One thing this pandemic has drove home for me is that we truly have no control over anything other than ourselves.
That may be as scary as it is liberating, but what are we going to do with all this newly realized power over our lives and the decisions we make? Will we hand it over to those comfortable habits that don’t serve us or will we use it to take a step forward into the life we’ve always wanted?
If changing your diet is a part of this plan, here are a few tips to get you started:
1. Practice being present
The only way to notice a change is to be acquainted with the present moment . If you want to gain/lose weight or just feel better in your body, I urge you to get to know your body first. How does it feel after you drink the soda and eat the fast food; lots of energy or time to sleep? How does it feel after drinking lots of water and having a home-cooked meal with veggies added? Did you feel better eating large meals while intermittent fasting or did 5 small meals a day do the trick?
Practice checking in with yourself throughout the day and notice how you feel in relation to the type and amount of food you’re eating, and the time that you’re eating it. This will put you in a great position to understand how future changes to your diet will affect you, thus making it easier to continue with what feels good.
2. Define your goals
People generally want to change their diet to lose weight, gain weight or control non-communicable diseases, but is there anything else beyond these reasons? Are your finances taking a hit because you eat out too often? Is your health deteriorating and your doctor is giving you an ultimatum? Will a better diet be a great start to developing healthy work ethic in your career?
For diet change to become a lifestyle change, you want to know why you’re starting in the first place. The reason(s) you come up with should to be sustainable and specific to your needs. ‘Looking good’ for summer is a great start but what happens when summer ends, will the diet go back to normal?
Once you come up with your goals, write them down and ensure you see them often. Label reminders on your phone to alarm each day, set them as a wallpaper on your laptop or write them on paper and post on your wall, whatever works for you.
3. Start with small changes
The revolving door of fad diets over the years have made us believe that dieting is something you do for a couple months, get results, then go back to your regular eating habits afterwards. However, we’ve since realized that these accomplishments are short-lived. Changing the way you eat should be comfortable enough for you to continue for months to years once proven beneficial.
The best way to sustain change is doing a little at a time. If your goal is to increase your water intake from one glass per day to 8 glasses, rather than gulping down 8 glasses the day after you set your goal, consider starting small with 2 glasses each morning and increase slowly until your goal is met. Slow and steady may not always win the race but it definitely makes a difference when developing a new habit.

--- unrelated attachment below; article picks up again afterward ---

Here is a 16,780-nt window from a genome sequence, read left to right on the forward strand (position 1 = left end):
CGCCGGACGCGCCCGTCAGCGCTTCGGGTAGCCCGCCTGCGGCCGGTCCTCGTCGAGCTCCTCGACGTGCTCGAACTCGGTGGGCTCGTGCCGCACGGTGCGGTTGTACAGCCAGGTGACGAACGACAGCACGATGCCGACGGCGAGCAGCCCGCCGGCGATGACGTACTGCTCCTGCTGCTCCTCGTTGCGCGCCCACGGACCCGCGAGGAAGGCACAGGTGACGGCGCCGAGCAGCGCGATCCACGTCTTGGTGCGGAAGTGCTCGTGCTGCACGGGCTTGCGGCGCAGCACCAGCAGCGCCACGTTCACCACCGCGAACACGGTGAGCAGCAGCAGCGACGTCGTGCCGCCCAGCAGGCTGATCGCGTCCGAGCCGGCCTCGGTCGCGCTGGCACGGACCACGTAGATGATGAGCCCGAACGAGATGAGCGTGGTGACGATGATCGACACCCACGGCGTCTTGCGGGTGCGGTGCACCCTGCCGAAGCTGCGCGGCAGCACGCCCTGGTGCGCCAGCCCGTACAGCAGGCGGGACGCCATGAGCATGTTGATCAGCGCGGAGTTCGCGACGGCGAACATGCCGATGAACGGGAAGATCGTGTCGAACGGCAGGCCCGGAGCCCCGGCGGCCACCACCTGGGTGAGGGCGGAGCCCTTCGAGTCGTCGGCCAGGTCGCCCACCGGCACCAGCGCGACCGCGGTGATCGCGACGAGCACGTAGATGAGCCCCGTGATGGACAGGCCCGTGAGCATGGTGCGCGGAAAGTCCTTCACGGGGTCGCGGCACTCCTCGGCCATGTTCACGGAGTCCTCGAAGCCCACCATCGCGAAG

4. Accountability partner
You’re not in this alone. Chances are you have a friend, relative, colleague (or online friend) who would love to change their diet too. Maybe not with the same goals in mind, but change works better when we have support. Tell your companion about your goals and express the need to stay on track. If you talk frequently then the goals will likely come up in conversation, but if you don’t, schedule check-ins to allow for a quick update. Whether it’s once a week for 10 minutes or once a month for a 1 hour discussion, being open to speak about improvements and ‘failures’ will provide a boost in morale needed to continue the journey.
5. Relax and make it fun
From childhood we have been told which foods are good and which are bad. We’d celebrate events with fast food and sweets and we may have been punished by being told we can’t leave the dinner table without finishing the vegetable that we absolutely hated. Since then we sometimes put a lot of pressure on ourselves to eat the ‘right foods’ at the right times and in the right amounts. I’m here to tell you that no food is inherently good or bad, and by releasing that thought process we’ll have more freedom to make better decisions. All foods may be eaten in moderation (or minimally), and by practicing tip #1 we’ll soon realize which foods don’t do our body much good. If you eat what you weren’t ‘supposed to’ in a new diet, don’t beat yourself. Acknowledge it, think of how you may do better at the next meal, and move on.
6. Believe in yourself
If you think you can’t, you won’t. No matter how many steps you follow or how many tips you read, if you don’t have faith that you’ll achieve your goal, the battle is already lost. Know that you have power over what you choose to eat, when you choose to eat it. ‘Healthy food’ is generally deemed too expensive, but it can be incorporated a little at a time to produce the results you want.
You can do it!! Start small and keep going!
In my follow up post, I’ll talk about simple ways to fit healthier foods into your budget.
If you’ve successfully changed your diet, let us know in the comments what pushed you to start and what helped you along the way.